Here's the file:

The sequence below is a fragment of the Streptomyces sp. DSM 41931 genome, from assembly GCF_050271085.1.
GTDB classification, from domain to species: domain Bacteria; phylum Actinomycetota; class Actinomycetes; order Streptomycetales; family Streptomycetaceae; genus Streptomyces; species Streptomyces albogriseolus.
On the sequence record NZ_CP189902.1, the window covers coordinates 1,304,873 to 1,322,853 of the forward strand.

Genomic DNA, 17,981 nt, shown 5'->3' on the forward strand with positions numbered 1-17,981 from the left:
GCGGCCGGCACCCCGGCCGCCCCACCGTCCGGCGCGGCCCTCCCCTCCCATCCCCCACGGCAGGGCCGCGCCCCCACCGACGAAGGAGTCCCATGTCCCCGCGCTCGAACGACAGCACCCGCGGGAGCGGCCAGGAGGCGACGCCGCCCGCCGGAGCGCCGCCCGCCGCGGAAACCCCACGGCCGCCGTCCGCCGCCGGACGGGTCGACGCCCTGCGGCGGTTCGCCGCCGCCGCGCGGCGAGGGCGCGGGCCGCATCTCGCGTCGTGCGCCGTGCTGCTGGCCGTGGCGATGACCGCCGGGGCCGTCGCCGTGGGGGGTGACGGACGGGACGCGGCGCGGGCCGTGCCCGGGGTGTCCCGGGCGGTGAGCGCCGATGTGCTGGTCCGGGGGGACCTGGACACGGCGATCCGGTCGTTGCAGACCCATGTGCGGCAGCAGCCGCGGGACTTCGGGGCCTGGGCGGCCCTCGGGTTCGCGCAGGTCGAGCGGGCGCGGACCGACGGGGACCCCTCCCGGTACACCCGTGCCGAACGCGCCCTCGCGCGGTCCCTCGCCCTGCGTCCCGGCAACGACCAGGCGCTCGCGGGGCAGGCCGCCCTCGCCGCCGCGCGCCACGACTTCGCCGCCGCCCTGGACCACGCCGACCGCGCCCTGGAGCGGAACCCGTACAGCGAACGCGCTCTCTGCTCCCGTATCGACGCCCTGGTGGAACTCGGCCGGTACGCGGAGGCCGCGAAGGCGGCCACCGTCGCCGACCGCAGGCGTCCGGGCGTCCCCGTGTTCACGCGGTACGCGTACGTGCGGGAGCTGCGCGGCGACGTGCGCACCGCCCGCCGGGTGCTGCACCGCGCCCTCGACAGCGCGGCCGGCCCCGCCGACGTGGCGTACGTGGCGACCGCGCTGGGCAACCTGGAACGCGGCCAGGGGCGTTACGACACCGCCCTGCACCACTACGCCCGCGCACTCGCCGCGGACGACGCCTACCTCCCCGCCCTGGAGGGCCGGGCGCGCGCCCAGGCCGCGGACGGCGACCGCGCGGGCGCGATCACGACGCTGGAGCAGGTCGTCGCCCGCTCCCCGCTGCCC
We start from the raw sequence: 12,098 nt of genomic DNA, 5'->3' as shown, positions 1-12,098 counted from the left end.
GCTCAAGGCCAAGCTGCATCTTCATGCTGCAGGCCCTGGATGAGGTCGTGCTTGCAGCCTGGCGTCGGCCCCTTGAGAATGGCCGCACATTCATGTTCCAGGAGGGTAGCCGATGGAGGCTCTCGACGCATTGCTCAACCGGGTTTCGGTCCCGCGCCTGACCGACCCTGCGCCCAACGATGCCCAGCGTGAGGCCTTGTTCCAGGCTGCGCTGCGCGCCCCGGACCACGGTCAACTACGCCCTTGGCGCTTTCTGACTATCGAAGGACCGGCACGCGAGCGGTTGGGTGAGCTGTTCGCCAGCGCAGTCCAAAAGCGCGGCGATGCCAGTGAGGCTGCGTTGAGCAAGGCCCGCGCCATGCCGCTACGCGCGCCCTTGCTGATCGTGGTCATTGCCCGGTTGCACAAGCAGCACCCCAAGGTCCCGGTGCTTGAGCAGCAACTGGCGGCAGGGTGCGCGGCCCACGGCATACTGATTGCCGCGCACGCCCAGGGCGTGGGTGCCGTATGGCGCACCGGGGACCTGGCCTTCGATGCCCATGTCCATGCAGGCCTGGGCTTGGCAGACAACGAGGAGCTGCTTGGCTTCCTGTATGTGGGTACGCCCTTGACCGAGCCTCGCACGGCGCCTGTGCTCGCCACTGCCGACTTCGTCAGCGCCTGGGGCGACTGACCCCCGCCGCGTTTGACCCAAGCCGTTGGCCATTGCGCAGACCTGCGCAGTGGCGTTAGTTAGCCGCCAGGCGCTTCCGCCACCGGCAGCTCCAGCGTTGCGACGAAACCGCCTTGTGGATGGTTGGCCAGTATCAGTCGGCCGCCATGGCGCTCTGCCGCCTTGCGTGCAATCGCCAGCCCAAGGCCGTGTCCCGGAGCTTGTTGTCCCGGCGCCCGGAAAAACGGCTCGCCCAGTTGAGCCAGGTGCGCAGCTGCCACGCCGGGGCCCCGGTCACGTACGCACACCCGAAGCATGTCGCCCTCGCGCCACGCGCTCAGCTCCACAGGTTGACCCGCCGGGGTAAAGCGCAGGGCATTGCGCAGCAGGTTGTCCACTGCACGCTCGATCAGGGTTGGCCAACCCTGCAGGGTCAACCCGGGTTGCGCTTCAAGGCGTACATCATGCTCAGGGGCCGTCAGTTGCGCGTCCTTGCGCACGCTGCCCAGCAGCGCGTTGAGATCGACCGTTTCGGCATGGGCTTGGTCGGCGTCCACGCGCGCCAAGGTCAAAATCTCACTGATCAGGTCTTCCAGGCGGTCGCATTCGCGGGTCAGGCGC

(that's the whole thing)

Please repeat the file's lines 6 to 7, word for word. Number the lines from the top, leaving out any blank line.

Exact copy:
We start from the raw sequence: 12,098 nt of genomic DNA, 5'->3' as shown, positions 1-12,098 counted from the left end.
GCTCAAGGCCAAGCTGCATCTTCATGCTGCAGGCCCTGGATGAGGTCGTGCTTGCAGCCTGGCGTCGGCCCCTTGAGAATGGCCGCACATTCATGTTCCAGGAGGGTAGCCGATGGAGGCTCTCGACGCATTGCTCAACCGGGTTTCGGTCCCGCGCCTGACCGACCCTGCGCCCAACGATGCCCAGCGTGAGGCCTTGTTCCAGGCTGCGCTGCGCGCCCCGGACCACGGTCAACTACGCCCTTGGCGCTTTCTGACTATCGAAGGACCGGCACGCGAGCGGTTGGGTGAGCTGTTCGCCAGCGCAGTCCAAAAGCGCGGCGATGCCAGTGAGGCTGCGTTGAGCAAGGCCCGCGCCATGCCGCTACGCGCGCCCTTGCTGATCGTGGTCATTGCCCGGTTGCACAAGCAGCACCCCAAGGTCCCGGTGCTTGAGCAGCAACTGGCGGCAGGGTGCGCGGCCCACGGCATACTGATTGCCGCGCACGCCCAGGGCGTGGGTGCCGTATGGCGCACCGGGGACCTGGCCTTCGATGCCCATGTCCATGCAGGCCTGGGCTTGGCAGACAACGAGGAGCTGCTTGGCTTCCTGTATGTGGGTACGCCCTTGACCGAGCCTCGCACGGCGCCTGTGCTCGCCACTGCCGACTTCGTCAGCGCCTGGGGCGACTGACCCCCGCCGCGTTTGACCCAAGCCGTTGGCCATTGCGCAGACCTGCGCAGTGGCGTTAGTTAGCCGCCAGGCGCTTCCGCCACCGGCAGCTCCAGCGTTGCGACGAAACCGCCTTGTGGATGGTTGGCCAGTATCAGTCGGCCGCCATGGCGCTCTGCCGCCTTGCGTGCAATCGCCAGCCCAAGGCCGTGTCCCGGAGCTTGTTGTCCCGGCGCCCGGAAAAACGGCTCGCCCAGTTGAGCCAGGTGCGCAGCTGCCACGCCGGGGCCCCGGTCACGTACGCACACCCGAAGCATGTCGCCCTCGCGCCACGCGCTCAGCTCCACAGGTTGACCCGCCGGGGTAAAGCGCAGGGCATTGCGCAGCAGGTTGTCCACTGCACGCTCGATCAGGGTTGGCCAACCCTGCAGGGTCAACCCGGGTTGCGCTTCAAGGCGTACATCATGCTCAGGGGCCGTCAGTTGCGCGTCCTTGCGCACGCTGCCCAGCAGCGCGTTGAGATCGACCGTTTCGGCATGGGCTTGGTCGGCGTCCACGCGCGCCAAGGTCAAAATCTCACTGATCAGGTCTTCCAGGCGGTCGCATTCGCGGGTCAGGCGC